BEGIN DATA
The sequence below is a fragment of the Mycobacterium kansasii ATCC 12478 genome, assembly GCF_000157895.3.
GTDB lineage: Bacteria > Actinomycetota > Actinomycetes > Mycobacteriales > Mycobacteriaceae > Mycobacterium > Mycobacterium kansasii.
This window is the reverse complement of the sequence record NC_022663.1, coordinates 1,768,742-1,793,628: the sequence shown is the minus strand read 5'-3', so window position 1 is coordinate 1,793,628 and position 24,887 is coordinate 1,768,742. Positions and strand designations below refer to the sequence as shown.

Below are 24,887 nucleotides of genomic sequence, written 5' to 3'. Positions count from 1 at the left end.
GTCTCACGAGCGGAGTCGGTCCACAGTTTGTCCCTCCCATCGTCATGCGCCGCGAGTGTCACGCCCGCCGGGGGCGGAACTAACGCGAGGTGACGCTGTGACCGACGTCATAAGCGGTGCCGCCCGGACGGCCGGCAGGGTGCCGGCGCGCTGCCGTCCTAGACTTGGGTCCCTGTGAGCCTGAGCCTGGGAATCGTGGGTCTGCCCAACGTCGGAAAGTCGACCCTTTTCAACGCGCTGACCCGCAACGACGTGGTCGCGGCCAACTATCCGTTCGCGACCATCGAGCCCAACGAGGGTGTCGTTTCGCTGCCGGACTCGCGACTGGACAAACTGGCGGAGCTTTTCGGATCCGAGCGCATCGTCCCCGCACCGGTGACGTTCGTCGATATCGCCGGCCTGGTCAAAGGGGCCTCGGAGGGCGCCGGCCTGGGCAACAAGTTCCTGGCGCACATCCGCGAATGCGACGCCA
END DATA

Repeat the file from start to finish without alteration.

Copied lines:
The sequence below is a fragment of the Mycobacterium kansasii ATCC 12478 genome, assembly GCF_000157895.3.
GTDB lineage: Bacteria > Actinomycetota > Actinomycetes > Mycobacteriales > Mycobacteriaceae > Mycobacterium > Mycobacterium kansasii.
This window is the reverse complement of the sequence record NC_022663.1, coordinates 1,768,742-1,793,628: the sequence shown is the minus strand read 5'-3', so window position 1 is coordinate 1,793,628 and position 24,887 is coordinate 1,768,742. Positions and strand designations below refer to the sequence as shown.

Below are 24,887 nucleotides of genomic sequence, written 5' to 3'. Positions count from 1 at the left end.
GTCTCACGAGCGGAGTCGGTCCACAGTTTGTCCCTCCCATCGTCATGCGCCGCGAGTGTCACGCCCGCCGGGGGCGGAACTAACGCGAGGTGACGCTGTGACCGACGTCATAAGCGGTGCCGCCCGGACGGCCGGCAGGGTGCCGGCGCGCTGCCGTCCTAGACTTGGGTCCCTGTGAGCCTGAGCCTGGGAATCGTGGGTCTGCCCAACGTCGGAAAGTCGACCCTTTTCAACGCGCTGACCCGCAACGACGTGGTCGCGGCCAACTATCCGTTCGCGACCATCGAGCCCAACGAGGGTGTCGTTTCGCTGCCGGACTCGCGACTGGACAAACTGGCGGAGCTTTTCGGATCCGAGCGCATCGTCCCCGCACCGGTGACGTTCGTCGATATCGCCGGCCTGGTCAAAGGGGCCTCGGAGGGCGCCGGCCTGGGCAACAAGTTCCTGGCGCACATCCGCGAATGCGACGCCA